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memory may remain unused in such systems due to internal fragmentation.
2. When the system uses variable number of variable-sized memory partitions, it
may happen that there is a free block of size 200K and a new process arrives
whose memory requirement is 199.5K. If we allocate exactly the requested size of
memory, we will be left with a free block of size 0.5K. Considering the overhead
involved in keeping track of this 0.5K free block, the general approach is to
allocate such small memory areas as part of the process's memory request. Thus,
the allocated memory may be slightly larger than the requested memory, and the
additional memory that gets allocated to a process in this way is an internally
fragmented memory space.
Paging We saw in the discussion above that memory compaction is a mechanism used to
solve the problem of external fragmentation. We also saw that memory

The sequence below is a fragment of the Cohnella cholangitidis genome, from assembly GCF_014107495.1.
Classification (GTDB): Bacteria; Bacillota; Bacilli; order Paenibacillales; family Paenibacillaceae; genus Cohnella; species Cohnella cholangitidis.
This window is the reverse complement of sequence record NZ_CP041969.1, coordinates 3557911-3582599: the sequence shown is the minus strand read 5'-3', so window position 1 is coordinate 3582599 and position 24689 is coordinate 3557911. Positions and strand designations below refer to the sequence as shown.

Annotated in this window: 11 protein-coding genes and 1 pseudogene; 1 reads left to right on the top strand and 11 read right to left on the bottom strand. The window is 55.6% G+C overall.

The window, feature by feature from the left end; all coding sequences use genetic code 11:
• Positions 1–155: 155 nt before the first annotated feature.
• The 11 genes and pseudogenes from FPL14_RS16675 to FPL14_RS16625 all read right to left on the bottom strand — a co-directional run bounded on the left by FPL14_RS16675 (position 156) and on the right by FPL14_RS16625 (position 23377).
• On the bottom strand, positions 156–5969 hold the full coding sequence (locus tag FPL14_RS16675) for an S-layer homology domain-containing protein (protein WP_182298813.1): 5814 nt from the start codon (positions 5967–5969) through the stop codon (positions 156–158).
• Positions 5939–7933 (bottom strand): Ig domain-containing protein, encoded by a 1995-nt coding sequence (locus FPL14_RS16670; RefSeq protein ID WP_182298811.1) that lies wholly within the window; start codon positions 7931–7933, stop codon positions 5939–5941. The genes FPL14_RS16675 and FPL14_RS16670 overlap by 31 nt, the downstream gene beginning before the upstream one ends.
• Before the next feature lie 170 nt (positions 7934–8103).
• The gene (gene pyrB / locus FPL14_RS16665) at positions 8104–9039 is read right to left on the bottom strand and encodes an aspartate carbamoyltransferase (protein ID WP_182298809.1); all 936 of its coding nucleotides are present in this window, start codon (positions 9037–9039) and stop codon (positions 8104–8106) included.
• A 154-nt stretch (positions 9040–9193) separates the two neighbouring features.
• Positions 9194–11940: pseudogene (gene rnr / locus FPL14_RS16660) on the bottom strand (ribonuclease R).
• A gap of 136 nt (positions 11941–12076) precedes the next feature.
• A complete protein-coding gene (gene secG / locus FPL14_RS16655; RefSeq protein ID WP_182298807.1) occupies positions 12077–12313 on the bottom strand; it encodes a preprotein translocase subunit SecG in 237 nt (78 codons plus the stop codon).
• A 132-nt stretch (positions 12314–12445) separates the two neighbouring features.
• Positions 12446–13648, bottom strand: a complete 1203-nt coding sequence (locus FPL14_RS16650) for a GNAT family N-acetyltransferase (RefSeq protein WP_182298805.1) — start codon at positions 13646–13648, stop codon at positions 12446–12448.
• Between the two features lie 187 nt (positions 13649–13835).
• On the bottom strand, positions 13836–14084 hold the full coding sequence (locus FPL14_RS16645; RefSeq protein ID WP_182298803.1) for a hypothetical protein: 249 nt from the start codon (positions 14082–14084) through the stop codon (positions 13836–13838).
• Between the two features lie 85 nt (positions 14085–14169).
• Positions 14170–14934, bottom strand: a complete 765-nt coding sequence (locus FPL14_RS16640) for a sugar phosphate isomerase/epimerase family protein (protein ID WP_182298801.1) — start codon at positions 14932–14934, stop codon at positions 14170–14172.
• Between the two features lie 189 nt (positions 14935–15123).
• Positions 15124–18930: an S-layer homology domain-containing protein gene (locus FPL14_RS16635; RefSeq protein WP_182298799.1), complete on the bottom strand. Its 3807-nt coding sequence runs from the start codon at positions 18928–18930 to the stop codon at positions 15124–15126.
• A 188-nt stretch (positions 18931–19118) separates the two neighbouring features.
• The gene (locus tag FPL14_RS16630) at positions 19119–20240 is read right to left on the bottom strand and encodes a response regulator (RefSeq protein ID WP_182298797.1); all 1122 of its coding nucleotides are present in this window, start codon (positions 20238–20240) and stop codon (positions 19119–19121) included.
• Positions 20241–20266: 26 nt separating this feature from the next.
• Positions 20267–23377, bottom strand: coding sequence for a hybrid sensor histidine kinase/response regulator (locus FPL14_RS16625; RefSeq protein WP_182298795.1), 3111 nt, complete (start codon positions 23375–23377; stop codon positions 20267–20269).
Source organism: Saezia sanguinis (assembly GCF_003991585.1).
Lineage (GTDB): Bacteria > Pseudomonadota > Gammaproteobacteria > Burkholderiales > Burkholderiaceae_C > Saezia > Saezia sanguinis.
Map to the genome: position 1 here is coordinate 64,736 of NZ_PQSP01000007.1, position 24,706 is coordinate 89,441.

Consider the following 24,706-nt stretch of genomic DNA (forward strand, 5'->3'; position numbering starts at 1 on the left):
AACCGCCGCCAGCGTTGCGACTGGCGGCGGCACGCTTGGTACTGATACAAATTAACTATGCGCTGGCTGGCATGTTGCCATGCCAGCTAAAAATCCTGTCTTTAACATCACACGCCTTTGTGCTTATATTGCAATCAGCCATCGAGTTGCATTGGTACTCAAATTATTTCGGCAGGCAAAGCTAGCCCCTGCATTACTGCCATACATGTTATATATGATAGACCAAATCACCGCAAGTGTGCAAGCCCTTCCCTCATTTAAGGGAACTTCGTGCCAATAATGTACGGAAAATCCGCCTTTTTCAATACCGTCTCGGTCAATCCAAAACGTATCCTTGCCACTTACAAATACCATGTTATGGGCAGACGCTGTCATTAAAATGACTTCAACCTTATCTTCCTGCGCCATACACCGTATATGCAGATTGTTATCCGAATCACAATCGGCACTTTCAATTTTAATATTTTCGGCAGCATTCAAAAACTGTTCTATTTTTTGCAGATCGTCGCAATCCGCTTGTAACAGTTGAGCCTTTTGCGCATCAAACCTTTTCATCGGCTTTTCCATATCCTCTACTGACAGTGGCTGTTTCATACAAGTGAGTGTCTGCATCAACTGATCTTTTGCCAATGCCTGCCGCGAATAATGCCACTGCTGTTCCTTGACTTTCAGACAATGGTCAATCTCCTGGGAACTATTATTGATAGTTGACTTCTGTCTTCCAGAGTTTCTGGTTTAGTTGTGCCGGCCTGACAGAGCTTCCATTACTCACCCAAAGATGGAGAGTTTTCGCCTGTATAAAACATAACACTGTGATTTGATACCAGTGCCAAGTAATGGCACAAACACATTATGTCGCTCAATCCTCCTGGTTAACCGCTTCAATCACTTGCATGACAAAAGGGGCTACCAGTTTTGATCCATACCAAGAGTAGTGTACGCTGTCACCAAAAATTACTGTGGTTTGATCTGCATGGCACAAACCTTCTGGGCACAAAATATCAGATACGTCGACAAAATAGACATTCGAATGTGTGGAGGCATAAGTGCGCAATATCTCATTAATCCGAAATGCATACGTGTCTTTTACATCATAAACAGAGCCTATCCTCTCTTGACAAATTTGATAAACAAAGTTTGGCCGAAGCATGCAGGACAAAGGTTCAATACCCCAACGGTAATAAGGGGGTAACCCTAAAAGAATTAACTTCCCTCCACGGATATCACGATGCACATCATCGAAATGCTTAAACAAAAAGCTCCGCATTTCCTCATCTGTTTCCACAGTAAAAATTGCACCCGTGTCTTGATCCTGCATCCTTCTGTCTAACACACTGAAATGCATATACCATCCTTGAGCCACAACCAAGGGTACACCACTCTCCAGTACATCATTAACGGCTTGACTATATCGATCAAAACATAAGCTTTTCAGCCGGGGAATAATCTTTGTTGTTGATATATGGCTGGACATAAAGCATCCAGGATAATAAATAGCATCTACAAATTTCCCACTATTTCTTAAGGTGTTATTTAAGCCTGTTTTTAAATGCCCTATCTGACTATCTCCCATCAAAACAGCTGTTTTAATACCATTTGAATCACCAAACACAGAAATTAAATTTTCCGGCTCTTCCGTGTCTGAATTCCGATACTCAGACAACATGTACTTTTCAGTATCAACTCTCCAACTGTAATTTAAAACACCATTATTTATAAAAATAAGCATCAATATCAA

compaction is an expensive operation requiring lot of CPU time because it
involves copying memory contents from one memory location to another to make
scattered free space contiguous. Paging is another mechanism used to solve the
problem of external fragmentation. It is considered to be better than the memory
compaction mechanism because it solves the problem of external fragmentation
without the need to make scattered free space contiguous. Rather it allows a
process's memory to be noncontiguous, thus allowing a process to be allocated
physical memory wherever free memory blocks are available. Because of its
advantage over memory compaction mechanism, paging mechanism (in its various
forms) is used in many modern operating systems. How this mechanism works is
In this mechanism, the physical memory of a computer system is partitioned into
fixed-sized blocks called page frames. The total memory requirement of a process
(including its instructions and data) is also partitioned into blocks of the same size
called pages. Page sizes are typically of the order of 1 Kilobytes to 8 Kilobyte...
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This document was uploaded on 04/07/2014.
- Spring '14